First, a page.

Thermochemical depolymerization of cellulose
The conversion of cellulose into fermentable sugars has been extensively studied for many years because it is crucial for the development of a cost-effective biorefinery.
One of the most common methods used in industrial scale biorefineries to depolymerize cellulose is enzymatic hydrolysis.27 This method has been frequently criticized for compromising the economic viability of biorefineries56 (this will be discussed in more details in the next sub-section) and the requirement of new processes for this purpose are now being studied.
Concerning this objective, thermochemical processes are being studied as an alternative to enzymatic hydrolysis for the production of sugars from lignocellulosic feedstocks,58,83 but also to convert biomass in other streams than sugars.
There are four types of thermochemical processes each one with different reaction mechanisms:
1. Combustion: excess of oxygen.
2. Gasification: partial use of oxygen.
3. Pyrolysis: absence of oxygen.
4. Liquefaction: use of a solvent, commonly water, ethanol, etc.
Among these four thermochemical processes, combustion and gasification are not designed to produce liquid products. Combustion is used mostly for the recovery of energy and gasification, evidently, for the production of a syngas. Only pyrolysis and liquefaction allow recovering soluble sugars which are the targeted product for the present work.
The next sub-sections will be focused on the liquefaction of (ligno)cellulose that is the most interesting method in this work. Pyrolysis will be shortly recapitulated, since it is considered as another potential alternative for sugar production.
Pyrolysis was also studied for this work, but the results are not presented in the main text for the sake of clarity and brevity. These results are briefly reported in the appendices section 2.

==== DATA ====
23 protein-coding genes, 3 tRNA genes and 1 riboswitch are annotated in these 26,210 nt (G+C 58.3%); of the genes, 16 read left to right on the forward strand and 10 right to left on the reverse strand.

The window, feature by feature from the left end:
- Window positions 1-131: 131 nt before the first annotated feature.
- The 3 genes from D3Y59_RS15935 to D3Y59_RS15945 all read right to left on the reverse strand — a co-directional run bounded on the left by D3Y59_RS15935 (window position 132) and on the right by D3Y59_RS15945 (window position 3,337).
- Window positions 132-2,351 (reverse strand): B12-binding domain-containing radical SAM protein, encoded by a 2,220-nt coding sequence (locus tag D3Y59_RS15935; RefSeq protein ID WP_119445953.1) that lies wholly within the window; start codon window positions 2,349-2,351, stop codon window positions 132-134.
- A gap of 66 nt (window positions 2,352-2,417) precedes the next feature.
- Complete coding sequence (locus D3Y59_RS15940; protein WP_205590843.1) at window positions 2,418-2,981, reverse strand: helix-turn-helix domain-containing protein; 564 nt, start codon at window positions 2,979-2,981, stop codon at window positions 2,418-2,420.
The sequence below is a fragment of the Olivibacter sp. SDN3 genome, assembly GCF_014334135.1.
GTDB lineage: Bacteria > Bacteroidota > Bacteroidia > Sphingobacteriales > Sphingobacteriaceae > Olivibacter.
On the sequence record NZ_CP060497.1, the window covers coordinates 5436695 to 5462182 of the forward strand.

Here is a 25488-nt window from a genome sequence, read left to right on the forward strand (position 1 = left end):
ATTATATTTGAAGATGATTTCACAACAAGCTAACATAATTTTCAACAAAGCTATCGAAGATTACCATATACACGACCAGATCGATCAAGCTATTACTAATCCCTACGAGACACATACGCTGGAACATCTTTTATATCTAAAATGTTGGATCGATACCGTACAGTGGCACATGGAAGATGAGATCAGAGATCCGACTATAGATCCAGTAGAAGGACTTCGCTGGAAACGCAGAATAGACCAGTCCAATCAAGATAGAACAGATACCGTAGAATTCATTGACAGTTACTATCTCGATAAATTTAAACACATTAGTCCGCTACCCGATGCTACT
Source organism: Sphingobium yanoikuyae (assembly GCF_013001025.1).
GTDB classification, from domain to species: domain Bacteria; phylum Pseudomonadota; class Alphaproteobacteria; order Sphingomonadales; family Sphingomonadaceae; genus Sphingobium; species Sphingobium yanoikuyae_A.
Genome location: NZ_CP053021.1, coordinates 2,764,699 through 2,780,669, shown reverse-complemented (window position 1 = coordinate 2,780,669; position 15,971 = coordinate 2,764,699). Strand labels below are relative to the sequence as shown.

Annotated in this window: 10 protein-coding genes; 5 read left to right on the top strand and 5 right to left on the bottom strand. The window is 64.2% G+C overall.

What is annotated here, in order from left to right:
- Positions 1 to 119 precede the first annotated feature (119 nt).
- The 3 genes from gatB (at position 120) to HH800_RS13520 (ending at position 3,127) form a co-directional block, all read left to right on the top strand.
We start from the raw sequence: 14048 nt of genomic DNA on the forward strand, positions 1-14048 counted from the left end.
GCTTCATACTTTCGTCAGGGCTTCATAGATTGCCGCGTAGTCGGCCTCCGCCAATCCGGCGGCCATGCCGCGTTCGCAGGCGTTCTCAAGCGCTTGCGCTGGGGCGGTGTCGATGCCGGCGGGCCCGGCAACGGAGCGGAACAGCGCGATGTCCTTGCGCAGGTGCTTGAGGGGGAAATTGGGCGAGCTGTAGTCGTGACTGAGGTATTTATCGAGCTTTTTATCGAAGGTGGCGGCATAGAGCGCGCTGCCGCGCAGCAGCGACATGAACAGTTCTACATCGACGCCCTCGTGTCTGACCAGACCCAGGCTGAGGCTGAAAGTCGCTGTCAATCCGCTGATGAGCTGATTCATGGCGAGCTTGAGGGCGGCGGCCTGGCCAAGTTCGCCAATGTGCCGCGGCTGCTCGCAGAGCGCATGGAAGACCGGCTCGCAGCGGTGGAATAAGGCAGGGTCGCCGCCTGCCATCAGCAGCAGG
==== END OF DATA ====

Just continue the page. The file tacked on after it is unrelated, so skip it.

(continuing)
Hydrothermal liquefaction of cellulosic materials
Hydrothermal liquefaction is by principle the best thermochemical process to convert cellulose into fermentable sugars. The main characteristic of this process is the presence of water that guarantees a common hydrolytic mechanism and has been widely studied for the depolymerization of cellulose into sugars.85–91 For this reason, this process has attracted significant interest for the purpose of this work.
In this section, the concept and reaction mechanisms of biomass liquefaction are explained. Then, the effect of operational conditions on the liquefaction products is explained. Finally, the reactors used for this process are briefly summarized.
Effect of hydrolysis conditions on product distribution
The most important operating condition in hydrothermal processes is the temperature. As mentioned before, this will strongly affect the properties of water and will provide the energy required to break the linkages in lignocellulosic biomass.
Yun et al.96 found that 150ᵒC are required in order to break a glycosidic bond in the amorphous zone of cellulose and 180ᵒC in the crystalline one. Higher temperature will provoke the degradation of sugars. Since the conversion kinetics of the soluble compounds are much faster than that of the solid cellulose (with sub-critical water), increasing the temperature will drastically increase the secondary reactions of the soluble sugars, transforming them into lighter compounds (e.g. aldehydes, carboxylic acids, carbon dioxide).85,97,98,87
There is no direct effect of the pressure on the reaction mechanisms. However, if water is partially evaporated, the depolymerization will follow similar reaction mechanisms but with different composition and the energetic requirements of the process will increase significantly.88 It has been reported that a pyrolytic mechanism may be promoted if there is not enough water accessibility.86 The residence time plays a fundamental role for the selective conversion of cellulosic materials into sugars or chemicals. Long residence times will provoke secondary reactions and therefore the degradation of the sugars.89,96,99 A good combination of temperature and residence time are needed in order to optimize the sugar yield.